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Brandeis University's Community Newspaper — Waltham, Mass.

Peter Jackson amazes in latest trip to Middle-Earth

Published: January 17, 2013
Section: Arts, Etc., Top Stories

The Hobbit: An Unexpected Journey,” the first installment in a series of three, based on J. R. R. Tolkien’s book “The Hobbit,” arrived at the end of the year, but quickly established itself as one of the must-see movies of 2012.

“The Hobbit” chronicles the tale of the hobbit Bilbo Baggins (Martin Freeman) as he goes on an adventure with Gandalf the Grey (Ian McKellen) to help a company of dwarves reclaim their home from an evil dragon, Smaug (who will be voiced in the later installments by Benedict Cumberbatch).

What makes this adaptation of “The Hobbit” such an engrossing film is its wide range of characters, and the skill with which they are played. Even with 13 dwarves to work with, Jackson and the actors made them each authentic and relatable, and left the audience cheering at the reckless courage of the plump Bombur (Stephen Hunter) or gasp as Gollum (Andy Serkis) sadistically toys with Bilbo in the iconic riddles scene. The dwarves’ stoic leader, Thorin Oakenshield (Richard Armitage), provides one of the most interesting characters. With his tragic backstory explained at the film’s onset, the audience is able to watch the seemingly callous Thorin transform into a more emotional character, until he proclaims Bilbo a welcome addition to the group for his heroics in a previous battle.

Despite intense instances of drama such as these, the film is rife with humor. Martin Freeman brings Bilbo’s wit to the forefront of his portrayal of the character, often delivering amusing quips and one-liners in otherwise dire situations; this is especially prominent in the beginning of the film, as he is astounded by the spectacle of the dwarves cleaning up after their feast in his kitchen, which they had ransacked minutes before.

Any movie about Middle-Earth would feel incomplete without Jackson’s traditional panoramic landscape shots: “The Hobbit” does not disappoint. Jackson follows his tried-and-true technique from “The Lord of the Rings” trilogy by including sweeping views of the gorgeous New Zealand landscape throughout the film, which blend in seamlessly with the other, computer-animated elements. The sheer beauty, intensity and realism of the world immerses the audience in the story, and vividly allows them to feel as if they are right next to the heroes as they flee a pack of Orcs hell-bent on murder.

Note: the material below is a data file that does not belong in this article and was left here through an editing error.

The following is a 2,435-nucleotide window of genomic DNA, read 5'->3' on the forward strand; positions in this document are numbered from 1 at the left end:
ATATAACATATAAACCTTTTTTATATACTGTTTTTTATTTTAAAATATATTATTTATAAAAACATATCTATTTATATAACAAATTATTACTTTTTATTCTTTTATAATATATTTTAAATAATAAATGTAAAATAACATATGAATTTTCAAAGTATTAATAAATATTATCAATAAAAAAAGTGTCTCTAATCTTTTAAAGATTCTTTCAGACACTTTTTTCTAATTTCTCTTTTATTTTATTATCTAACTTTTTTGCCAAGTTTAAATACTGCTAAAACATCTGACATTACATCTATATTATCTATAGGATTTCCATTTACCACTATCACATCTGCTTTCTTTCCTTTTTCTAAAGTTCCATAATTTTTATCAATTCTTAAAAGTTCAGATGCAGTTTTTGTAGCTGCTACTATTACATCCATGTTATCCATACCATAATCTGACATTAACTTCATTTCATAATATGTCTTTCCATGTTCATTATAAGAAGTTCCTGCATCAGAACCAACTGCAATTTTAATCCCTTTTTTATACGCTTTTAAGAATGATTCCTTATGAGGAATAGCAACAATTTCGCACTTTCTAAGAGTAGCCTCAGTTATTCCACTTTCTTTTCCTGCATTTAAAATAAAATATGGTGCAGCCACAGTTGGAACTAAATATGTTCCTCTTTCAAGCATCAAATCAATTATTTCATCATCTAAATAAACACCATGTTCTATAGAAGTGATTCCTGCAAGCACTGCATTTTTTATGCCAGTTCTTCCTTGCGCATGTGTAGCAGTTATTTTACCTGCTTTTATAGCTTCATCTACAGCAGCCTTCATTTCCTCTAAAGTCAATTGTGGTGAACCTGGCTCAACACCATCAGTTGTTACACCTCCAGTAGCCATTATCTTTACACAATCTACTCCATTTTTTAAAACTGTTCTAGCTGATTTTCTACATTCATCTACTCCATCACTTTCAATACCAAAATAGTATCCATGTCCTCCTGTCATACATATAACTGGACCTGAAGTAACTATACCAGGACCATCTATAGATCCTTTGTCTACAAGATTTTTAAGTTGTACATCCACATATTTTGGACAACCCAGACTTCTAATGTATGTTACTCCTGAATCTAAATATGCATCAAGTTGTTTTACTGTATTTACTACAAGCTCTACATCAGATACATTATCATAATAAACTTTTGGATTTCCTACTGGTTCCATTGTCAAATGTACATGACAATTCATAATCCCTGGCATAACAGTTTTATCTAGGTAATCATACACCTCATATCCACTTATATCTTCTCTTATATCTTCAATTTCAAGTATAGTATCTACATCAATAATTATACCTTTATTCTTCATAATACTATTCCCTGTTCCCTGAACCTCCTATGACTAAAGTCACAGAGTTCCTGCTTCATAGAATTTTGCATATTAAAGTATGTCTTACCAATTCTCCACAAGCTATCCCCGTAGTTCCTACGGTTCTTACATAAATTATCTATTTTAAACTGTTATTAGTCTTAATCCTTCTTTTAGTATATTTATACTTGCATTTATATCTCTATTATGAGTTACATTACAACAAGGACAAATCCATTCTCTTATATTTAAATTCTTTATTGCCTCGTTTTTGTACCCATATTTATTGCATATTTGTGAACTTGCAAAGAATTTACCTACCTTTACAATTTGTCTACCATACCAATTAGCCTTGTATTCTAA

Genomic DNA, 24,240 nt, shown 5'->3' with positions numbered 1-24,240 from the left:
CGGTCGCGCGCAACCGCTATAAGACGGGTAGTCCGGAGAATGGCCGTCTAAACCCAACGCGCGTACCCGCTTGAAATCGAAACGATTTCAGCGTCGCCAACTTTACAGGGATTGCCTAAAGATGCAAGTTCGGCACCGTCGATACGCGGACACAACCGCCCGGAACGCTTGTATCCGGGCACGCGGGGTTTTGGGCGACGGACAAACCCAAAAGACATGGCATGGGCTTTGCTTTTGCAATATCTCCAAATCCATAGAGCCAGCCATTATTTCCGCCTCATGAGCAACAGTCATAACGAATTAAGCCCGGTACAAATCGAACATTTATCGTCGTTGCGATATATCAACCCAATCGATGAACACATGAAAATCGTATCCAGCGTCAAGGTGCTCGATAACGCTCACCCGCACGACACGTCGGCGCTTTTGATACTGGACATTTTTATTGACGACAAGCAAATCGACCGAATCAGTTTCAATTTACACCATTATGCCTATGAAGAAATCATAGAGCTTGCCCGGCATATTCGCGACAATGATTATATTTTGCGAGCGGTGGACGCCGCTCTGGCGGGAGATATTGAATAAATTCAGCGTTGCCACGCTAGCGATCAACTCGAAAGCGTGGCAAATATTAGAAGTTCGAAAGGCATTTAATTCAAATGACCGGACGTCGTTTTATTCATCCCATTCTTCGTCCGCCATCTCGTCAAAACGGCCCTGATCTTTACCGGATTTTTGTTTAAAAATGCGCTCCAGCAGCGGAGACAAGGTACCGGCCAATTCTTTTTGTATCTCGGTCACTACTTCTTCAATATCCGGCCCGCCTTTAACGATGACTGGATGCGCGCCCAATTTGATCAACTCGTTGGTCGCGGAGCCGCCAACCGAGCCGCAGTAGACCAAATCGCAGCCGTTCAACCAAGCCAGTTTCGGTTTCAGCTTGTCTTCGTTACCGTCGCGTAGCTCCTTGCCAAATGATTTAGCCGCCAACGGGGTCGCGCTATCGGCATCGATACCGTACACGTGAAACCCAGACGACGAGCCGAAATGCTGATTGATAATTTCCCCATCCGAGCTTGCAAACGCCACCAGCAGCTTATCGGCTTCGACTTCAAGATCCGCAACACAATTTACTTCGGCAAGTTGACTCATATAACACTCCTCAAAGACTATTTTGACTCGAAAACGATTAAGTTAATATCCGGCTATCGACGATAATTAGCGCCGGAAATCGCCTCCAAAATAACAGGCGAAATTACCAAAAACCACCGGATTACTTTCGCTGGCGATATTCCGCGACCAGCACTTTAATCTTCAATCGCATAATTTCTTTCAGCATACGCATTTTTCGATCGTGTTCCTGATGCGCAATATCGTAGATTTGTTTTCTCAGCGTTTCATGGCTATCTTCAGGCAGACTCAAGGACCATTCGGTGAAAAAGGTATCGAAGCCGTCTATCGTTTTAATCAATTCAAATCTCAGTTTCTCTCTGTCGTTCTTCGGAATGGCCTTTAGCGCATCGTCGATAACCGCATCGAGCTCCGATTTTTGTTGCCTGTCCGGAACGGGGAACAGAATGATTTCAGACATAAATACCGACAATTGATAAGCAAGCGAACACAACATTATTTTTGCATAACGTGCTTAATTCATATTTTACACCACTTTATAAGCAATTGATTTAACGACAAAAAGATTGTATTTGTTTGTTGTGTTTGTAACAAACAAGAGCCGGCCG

Complementing Jackson’s cinematography is the score, composed by “The Lord of the Rings” veteran Howard Shore. In a varied collection of pieces, Shore not only evokes the darker “Lord of the Rings” trilogy and its widely-acclaimed scores, but breathes new life into “The Hobbit: An Unexpected Journey.” He gives the music a lighter, more child-like feeling without losing sight of the danger that seems omnipresent in Middle-Earth. From the upbeat and playful rhythms of “An Unexpected Party” to the brass-filled swells of “Out of the Frying-Pan,” the audience is swept up in the music from the first measure. Also noteworthy is “Misty Mountains,” a haunting ballad sung by the dwarves themselves rather than a chorus of professional singers—a scoring choice that gave the song a much more realistic feel, showcasing their longing to return home.

There are some issues with the film: its somewhat tedious initial 45 minutes and the fact that “The Hobbit” has been stretched into a trilogy. This was the source of considerable controversy when Jackson announced he would be including additional material from the books of the original trilogy (namely the appendices from The Return of the King) in order to stretch the comparatively short novel into a trilogy. Some have argued that Jackson is extending them for profit—a claim that was easy to dismiss before the proposed pair of films became a trilogy of films with the announcement of the third installment in 2012. While his experience with the previous trilogy mainly consisted of cutting down the intimidating length of the books into manageable screenplays, he tackles the opposite problem with “The Hobbit,” and based on “The Hobbit: An Unexpected Journey,” he seems to know what he is doing.

The main changes for this installment consisted of including Radagast the Brown (Sylvester McCoy), a wizard of Gandalf’s order who watches over the forests and tells Gandalf of a powerful necromancer living in the ruins of the evil Dol Guldur; additional appearances by characters from “The Lord of the Rings” trilogy not in the original novel include the elven queen Galadriel (Cate Blanchett) and the wizard Saruman (Christopher Lee).

Despite issues with plot authenticity and directorial changes, “The Hobbit: An Unexpected Journey” remains a great movie, with breathtaking cinematography, gorgeous effects and talented character portrayals. Thanks to Jackson’s previous successes, the bar is still set high compared to “The Lord of the Rings,” but the trilogy is off to a great start.